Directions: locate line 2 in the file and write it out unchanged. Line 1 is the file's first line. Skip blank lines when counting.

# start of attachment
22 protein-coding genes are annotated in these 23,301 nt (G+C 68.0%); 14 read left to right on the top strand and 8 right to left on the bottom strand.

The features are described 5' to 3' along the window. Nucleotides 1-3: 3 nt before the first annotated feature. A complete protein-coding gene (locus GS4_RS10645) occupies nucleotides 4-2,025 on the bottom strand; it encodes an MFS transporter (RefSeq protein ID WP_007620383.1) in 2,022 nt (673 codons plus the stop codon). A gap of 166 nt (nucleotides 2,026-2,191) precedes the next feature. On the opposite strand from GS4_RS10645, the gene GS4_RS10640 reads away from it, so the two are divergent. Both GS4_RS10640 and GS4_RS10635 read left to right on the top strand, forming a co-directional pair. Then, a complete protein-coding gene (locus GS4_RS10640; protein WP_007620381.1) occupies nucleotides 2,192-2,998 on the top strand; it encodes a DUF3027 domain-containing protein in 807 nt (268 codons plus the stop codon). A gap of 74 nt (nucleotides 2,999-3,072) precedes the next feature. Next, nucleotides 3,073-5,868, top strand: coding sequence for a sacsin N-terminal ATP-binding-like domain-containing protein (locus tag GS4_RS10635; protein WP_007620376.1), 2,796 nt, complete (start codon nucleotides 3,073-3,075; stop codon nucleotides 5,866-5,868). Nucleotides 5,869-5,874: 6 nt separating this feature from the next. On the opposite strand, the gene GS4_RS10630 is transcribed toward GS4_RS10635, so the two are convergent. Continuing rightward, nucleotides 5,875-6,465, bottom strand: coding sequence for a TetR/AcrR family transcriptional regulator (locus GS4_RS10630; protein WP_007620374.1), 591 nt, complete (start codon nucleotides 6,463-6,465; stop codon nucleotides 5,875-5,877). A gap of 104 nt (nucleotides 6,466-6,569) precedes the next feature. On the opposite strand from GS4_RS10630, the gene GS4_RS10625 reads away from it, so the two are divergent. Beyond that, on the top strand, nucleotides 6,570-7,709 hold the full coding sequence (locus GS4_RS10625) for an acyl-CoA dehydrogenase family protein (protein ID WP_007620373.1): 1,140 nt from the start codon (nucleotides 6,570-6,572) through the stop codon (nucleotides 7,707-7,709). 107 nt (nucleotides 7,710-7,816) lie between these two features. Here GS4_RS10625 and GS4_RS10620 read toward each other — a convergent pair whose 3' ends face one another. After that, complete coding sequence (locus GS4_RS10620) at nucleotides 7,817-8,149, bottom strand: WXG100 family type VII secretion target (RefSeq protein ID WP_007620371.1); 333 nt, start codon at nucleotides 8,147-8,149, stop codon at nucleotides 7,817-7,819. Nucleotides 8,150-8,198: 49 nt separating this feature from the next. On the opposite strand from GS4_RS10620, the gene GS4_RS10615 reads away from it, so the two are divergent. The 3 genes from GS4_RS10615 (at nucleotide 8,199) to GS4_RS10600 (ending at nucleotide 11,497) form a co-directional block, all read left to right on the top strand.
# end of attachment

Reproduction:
The features are described 5' to 3' along the window. Nucleotides 1-3: 3 nt before the first annotated feature. A complete protein-coding gene (locus GS4_RS10645) occupies nucleotides 4-2,025 on the bottom strand; it encodes an MFS transporter (RefSeq protein ID WP_007620383.1) in 2,022 nt (673 codons plus the stop codon). A gap of 166 nt (nucleotides 2,026-2,191) precedes the next feature. On the opposite strand from GS4_RS10645, the gene GS4_RS10640 reads away from it, so the two are divergent. Both GS4_RS10640 and GS4_RS10635 read left to right on the top strand, forming a co-directional pair. Then, a complete protein-coding gene (locus GS4_RS10640; protein WP_007620381.1) occupies nucleotides 2,192-2,998 on the top strand; it encodes a DUF3027 domain-containing protein in 807 nt (268 codons plus the stop codon). A gap of 74 nt (nucleotides 2,999-3,072) precedes the next feature. Next, nucleotides 3,073-5,868, top strand: coding sequence for a sacsin N-terminal ATP-binding-like domain-containing protein (locus tag GS4_RS10635; protein WP_007620376.1), 2,796 nt, complete (start codon nucleotides 3,073-3,075; stop codon nucleotides 5,866-5,868). Nucleotides 5,869-5,874: 6 nt separating this feature from the next. On the opposite strand, the gene GS4_RS10630 is transcribed toward GS4_RS10635, so the two are convergent. Continuing rightward, nucleotides 5,875-6,465, bottom strand: coding sequence for a TetR/AcrR family transcriptional regulator (locus GS4_RS10630; protein WP_007620374.1), 591 nt, complete (start codon nucleotides 6,463-6,465; stop codon nucleotides 5,875-5,877). A gap of 104 nt (nucleotides 6,466-6,569) precedes the next feature. On the opposite strand from GS4_RS10630, the gene GS4_RS10625 reads away from it, so the two are divergent. Beyond that, on the top strand, nucleotides 6,570-7,709 hold the full coding sequence (locus GS4_RS10625) for an acyl-CoA dehydrogenase family protein (protein ID WP_007620373.1): 1,140 nt from the start codon (nucleotides 6,570-6,572) through the stop codon (nucleotides 7,707-7,709). 107 nt (nucleotides 7,710-7,816) lie between these two features. Here GS4_RS10625 and GS4_RS10620 read toward each other — a convergent pair whose 3' ends face one another. After that, complete coding sequence (locus GS4_RS10620) at nucleotides 7,817-8,149, bottom strand: WXG100 family type VII secretion target (RefSeq protein ID WP_007620371.1); 333 nt, start codon at nucleotides 8,147-8,149, stop codon at nucleotides 7,817-7,819. Nucleotides 8,150-8,198: 49 nt separating this feature from the next. On the opposite strand from GS4_RS10620, the gene GS4_RS10615 reads away from it, so the two are divergent. The 3 genes from GS4_RS10615 (at nucleotide 8,199) to GS4_RS10600 (ending at nucleotide 11,497) form a co-directional block, all read left to right on the top strand.